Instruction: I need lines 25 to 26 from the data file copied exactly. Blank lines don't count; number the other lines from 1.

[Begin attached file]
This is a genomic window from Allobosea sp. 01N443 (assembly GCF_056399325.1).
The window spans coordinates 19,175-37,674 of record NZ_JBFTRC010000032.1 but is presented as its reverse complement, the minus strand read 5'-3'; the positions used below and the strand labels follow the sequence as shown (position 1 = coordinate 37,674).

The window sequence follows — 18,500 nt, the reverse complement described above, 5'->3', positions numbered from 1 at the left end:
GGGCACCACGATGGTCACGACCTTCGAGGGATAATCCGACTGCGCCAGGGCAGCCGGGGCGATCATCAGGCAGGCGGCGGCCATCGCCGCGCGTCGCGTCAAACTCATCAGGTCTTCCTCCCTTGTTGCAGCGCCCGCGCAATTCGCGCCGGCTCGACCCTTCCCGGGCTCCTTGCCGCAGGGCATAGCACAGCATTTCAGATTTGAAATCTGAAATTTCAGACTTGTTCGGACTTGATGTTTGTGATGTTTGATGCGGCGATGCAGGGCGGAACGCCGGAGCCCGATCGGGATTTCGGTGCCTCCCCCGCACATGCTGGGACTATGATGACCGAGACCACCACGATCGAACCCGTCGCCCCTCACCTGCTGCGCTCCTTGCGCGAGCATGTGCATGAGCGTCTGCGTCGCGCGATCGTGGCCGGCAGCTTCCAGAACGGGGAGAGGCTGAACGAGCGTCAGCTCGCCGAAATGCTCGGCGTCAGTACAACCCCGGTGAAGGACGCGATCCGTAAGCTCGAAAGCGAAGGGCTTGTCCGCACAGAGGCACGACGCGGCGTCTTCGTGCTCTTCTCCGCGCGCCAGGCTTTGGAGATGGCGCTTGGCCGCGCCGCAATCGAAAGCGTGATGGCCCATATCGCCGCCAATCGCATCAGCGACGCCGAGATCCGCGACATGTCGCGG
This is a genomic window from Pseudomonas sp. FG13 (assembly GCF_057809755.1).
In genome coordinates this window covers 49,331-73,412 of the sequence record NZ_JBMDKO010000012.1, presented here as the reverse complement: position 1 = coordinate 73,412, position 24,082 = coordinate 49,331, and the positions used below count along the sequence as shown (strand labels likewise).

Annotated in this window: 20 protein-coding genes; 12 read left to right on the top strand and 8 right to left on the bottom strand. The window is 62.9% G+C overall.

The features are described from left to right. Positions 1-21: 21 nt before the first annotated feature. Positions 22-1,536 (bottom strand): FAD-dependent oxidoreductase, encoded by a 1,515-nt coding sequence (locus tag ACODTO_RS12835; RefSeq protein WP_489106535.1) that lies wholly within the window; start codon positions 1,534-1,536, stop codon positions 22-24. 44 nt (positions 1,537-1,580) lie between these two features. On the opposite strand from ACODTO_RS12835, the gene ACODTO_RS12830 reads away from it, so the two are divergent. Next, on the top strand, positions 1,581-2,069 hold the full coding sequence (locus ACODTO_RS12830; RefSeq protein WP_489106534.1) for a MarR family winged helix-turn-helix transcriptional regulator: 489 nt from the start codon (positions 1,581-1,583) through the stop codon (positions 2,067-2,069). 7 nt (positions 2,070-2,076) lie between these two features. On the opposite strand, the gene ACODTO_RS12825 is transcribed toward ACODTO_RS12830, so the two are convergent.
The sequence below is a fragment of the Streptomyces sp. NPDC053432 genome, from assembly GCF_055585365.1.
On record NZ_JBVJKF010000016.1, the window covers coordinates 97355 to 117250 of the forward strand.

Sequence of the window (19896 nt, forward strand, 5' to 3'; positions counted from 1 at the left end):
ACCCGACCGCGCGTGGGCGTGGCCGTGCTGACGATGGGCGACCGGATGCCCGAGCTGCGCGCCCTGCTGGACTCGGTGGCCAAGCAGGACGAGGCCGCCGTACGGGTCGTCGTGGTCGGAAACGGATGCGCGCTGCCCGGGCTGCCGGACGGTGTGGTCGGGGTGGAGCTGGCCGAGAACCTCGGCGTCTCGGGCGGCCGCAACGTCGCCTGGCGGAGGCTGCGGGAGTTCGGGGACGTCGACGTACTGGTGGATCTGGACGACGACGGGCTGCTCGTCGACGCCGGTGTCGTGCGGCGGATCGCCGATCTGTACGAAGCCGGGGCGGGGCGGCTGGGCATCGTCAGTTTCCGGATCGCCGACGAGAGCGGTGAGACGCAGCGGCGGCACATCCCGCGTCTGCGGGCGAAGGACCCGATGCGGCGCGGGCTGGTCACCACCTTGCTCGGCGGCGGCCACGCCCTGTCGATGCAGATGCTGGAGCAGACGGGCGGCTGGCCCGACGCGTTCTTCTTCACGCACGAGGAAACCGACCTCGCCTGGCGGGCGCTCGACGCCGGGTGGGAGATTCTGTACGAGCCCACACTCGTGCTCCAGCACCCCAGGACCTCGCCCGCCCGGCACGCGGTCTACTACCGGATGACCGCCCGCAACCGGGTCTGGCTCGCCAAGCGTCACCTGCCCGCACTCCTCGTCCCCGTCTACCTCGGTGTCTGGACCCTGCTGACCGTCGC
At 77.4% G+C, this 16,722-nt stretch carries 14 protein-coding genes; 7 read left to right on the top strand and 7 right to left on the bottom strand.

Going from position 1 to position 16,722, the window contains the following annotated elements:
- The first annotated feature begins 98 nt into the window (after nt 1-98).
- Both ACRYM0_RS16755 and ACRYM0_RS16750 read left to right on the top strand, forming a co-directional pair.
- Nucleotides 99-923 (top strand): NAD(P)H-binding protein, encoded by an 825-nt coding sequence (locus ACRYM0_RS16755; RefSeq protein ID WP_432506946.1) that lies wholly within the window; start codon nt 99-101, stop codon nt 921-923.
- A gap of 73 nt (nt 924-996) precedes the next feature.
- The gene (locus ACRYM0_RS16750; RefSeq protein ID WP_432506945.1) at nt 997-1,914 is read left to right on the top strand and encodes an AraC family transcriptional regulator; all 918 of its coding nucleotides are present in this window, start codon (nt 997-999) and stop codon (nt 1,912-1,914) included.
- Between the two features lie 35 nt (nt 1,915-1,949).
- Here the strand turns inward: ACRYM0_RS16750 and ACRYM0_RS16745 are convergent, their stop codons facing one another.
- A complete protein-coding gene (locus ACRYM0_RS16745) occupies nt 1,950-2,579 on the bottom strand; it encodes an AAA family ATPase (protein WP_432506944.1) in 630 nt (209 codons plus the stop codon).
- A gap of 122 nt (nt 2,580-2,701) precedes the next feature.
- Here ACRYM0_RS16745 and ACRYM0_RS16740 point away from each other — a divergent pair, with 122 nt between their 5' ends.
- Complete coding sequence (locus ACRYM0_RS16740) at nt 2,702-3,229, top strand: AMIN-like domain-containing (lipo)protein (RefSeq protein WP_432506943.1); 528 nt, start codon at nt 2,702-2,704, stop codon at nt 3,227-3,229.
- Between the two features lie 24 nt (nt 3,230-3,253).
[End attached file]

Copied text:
- Complete coding sequence (locus ACRYM0_RS16740) at nt 2,702-3,229, top strand: AMIN-like domain-containing (lipo)protein (RefSeq protein WP_432506943.1); 528 nt, start codon at nt 2,702-2,704, stop codon at nt 3,227-3,229.
- Between the two features lie 24 nt (nt 3,230-3,253).